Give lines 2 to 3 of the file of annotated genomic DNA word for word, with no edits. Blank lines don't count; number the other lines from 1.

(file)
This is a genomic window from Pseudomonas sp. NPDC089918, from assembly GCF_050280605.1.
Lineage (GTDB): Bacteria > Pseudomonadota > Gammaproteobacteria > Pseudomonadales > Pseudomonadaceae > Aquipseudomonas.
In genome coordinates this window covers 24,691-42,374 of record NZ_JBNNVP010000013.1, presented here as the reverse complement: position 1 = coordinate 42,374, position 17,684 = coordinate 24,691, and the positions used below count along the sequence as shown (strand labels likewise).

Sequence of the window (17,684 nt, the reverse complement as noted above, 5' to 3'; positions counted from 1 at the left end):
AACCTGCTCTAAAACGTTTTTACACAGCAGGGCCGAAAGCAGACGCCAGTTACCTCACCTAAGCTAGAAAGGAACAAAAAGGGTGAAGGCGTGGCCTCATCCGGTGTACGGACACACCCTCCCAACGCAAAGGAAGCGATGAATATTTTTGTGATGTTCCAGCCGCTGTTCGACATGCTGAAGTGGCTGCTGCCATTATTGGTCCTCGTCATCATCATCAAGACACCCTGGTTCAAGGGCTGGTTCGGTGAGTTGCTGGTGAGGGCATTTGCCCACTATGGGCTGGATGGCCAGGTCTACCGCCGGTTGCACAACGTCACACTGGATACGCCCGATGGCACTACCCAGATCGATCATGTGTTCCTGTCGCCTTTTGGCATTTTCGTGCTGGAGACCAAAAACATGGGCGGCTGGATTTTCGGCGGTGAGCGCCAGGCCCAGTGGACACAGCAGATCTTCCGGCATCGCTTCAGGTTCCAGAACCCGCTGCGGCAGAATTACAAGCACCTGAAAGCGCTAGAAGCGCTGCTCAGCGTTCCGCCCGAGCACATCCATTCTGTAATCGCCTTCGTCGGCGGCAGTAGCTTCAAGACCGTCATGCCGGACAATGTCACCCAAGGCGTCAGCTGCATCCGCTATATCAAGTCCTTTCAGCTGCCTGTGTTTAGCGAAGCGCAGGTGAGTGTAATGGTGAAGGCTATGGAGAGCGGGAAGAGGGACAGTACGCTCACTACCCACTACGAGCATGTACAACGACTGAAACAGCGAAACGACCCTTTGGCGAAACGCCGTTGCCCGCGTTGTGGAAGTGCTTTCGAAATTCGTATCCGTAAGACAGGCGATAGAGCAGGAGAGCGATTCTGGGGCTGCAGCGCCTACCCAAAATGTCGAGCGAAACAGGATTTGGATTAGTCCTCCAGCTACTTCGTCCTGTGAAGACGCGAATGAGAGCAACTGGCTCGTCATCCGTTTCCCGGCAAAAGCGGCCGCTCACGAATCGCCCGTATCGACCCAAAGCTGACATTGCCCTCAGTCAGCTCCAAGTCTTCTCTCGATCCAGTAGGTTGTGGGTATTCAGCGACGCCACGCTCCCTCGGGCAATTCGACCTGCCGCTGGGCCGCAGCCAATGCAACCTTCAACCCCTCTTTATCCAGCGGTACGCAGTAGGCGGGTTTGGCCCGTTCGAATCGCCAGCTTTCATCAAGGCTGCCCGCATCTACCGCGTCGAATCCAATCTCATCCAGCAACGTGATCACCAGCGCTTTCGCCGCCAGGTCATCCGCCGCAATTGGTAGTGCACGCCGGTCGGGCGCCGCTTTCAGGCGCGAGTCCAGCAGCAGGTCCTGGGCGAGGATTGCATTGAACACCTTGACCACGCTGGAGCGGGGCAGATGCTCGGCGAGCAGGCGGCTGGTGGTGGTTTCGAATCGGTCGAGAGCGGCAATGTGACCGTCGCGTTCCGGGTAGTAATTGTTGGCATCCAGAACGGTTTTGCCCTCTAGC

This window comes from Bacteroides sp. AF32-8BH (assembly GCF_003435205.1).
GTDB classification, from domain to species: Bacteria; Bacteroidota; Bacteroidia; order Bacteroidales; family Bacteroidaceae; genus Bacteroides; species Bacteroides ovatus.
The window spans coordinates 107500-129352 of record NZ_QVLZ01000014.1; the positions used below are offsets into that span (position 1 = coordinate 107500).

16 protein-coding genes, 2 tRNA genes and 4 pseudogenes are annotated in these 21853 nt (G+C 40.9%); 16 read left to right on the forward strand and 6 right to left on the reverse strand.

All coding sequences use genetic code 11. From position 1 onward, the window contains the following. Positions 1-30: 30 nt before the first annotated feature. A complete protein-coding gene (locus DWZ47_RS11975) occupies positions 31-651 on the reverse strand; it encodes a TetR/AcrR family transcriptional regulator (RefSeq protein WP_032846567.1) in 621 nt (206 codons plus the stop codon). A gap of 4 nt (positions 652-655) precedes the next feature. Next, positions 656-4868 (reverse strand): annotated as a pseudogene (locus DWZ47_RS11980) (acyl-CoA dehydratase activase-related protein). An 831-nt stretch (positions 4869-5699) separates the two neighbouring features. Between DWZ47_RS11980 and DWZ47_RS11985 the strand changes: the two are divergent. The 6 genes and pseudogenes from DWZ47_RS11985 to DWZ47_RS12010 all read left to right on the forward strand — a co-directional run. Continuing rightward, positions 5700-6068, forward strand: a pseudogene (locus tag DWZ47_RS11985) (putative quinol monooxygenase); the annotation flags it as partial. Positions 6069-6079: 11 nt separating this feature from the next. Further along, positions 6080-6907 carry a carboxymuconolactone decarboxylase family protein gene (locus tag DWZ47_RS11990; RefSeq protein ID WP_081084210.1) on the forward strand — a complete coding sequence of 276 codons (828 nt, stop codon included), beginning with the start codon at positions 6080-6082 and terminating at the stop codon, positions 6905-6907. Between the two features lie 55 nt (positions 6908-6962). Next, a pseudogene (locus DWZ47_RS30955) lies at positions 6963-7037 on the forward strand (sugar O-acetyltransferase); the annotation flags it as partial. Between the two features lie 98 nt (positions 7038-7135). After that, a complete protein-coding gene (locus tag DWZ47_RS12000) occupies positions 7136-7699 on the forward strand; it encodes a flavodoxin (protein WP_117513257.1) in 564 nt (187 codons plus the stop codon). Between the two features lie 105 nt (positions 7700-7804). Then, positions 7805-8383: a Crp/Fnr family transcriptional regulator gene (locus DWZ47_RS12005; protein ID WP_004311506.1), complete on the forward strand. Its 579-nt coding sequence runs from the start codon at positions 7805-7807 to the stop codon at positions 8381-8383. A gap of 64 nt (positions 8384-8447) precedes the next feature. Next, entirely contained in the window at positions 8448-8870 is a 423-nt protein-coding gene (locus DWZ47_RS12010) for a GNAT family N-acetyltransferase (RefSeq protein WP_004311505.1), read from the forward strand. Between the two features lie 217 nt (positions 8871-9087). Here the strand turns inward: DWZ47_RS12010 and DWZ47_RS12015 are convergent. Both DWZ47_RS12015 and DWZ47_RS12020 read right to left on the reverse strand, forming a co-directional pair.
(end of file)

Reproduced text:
Lineage (GTDB): Bacteria > Pseudomonadota > Gammaproteobacteria > Pseudomonadales > Pseudomonadaceae > Aquipseudomonas.
In genome coordinates this window covers 24,691-42,374 of record NZ_JBNNVP010000013.1, presented here as the reverse complement: position 1 = coordinate 42,374, position 17,684 = coordinate 24,691, and the positions used below count along the sequence as shown (strand labels likewise).